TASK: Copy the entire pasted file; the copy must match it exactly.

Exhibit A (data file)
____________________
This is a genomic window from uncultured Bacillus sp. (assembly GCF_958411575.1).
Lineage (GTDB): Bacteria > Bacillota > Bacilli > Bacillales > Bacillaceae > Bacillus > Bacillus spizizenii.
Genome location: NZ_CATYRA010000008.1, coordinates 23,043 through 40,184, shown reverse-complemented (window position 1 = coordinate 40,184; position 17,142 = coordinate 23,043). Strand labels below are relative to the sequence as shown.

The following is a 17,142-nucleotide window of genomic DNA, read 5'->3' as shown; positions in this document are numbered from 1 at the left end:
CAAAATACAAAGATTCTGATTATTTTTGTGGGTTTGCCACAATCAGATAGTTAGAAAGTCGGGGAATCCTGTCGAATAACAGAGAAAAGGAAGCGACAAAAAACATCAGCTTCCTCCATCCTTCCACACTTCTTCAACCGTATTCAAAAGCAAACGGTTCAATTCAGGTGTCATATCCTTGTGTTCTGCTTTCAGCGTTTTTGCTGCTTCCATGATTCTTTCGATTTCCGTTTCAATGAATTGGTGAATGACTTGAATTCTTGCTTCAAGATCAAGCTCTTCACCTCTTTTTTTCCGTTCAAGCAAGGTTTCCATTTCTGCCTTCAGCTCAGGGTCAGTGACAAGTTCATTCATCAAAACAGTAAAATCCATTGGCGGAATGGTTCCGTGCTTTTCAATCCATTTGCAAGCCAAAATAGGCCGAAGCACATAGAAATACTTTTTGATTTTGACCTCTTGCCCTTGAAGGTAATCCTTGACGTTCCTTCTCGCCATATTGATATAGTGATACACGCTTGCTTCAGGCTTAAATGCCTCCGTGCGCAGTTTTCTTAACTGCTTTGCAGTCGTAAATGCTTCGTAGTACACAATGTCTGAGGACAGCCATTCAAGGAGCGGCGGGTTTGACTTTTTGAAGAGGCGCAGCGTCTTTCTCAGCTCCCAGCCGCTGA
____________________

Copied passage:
This is a genomic window from uncultured Bacillus sp. (assembly GCF_958411575.1).
Lineage (GTDB): Bacteria > Bacillota > Bacilli > Bacillales > Bacillaceae > Bacillus > Bacillus spizizenii.
Genome location: NZ_CATYRA010000008.1, coordinates 23,043 through 40,184, shown reverse-complemented (window position 1 = coordinate 40,184; position 17,142 = coordinate 23,043). Strand labels below are relative to the sequence as shown.

The following is a 17,142-nucleotide window of genomic DNA, read 5'->3' as shown; positions in this document are numbered from 1 at the left end:
CAAAATACAAAGATTCTGATTATTTTTGTGGGTTTGCCACAATCAGATAGTTAGAAAGTCGGGGAATCCTGTCGAATAACAGAGAAAAGGAAGCGACAAAAAACATCAGCTTCCTCCATCCTTCCACACTTCTTCAACCGTATTCAAAAGCAAACGGTTCAATTCAGGTGTCATATCCTTGTGTTCTGCTTTCAGCGTTTTTGCTGCTTCCATGATTCTTTCGATTTCCGTTTCAATGAATTGGTGAATGACTTGAATTCTTGCTTCAAGATCAAGCTCTTCACCTCTTTTTTTCCGTTCAAGCAAGGTTTCCATTTCTGCCTTCAGCTCAGGGTCAGTGACAAGTTCATTCATCAAAACAGTAAAATCCATTGGCGGAATGGTTCCGTGCTTTTCAATCCATTTGCAAGCCAAAATAGGCCGAAGCACATAGAAATACTTTTTGATTTTGACCTCTTGCCCTTGAAGGTAATCCTTGACGTTCCTTCTCGCCATATTGATATAGTGATACACGCTTGCTTCAGGCTTAAATGCCTCCGTGCGCAGTTTTCTTAACTGCTTTGCAGTCGTAAATGCTTCGTAGTACACAATGTCTGAGGACAGCCATTCAAGGAGCGGCGGGTTTGACTTTTTGAAGAGGCGCAGCGTCTTTCTCAGCTCCCAGCCGCTGA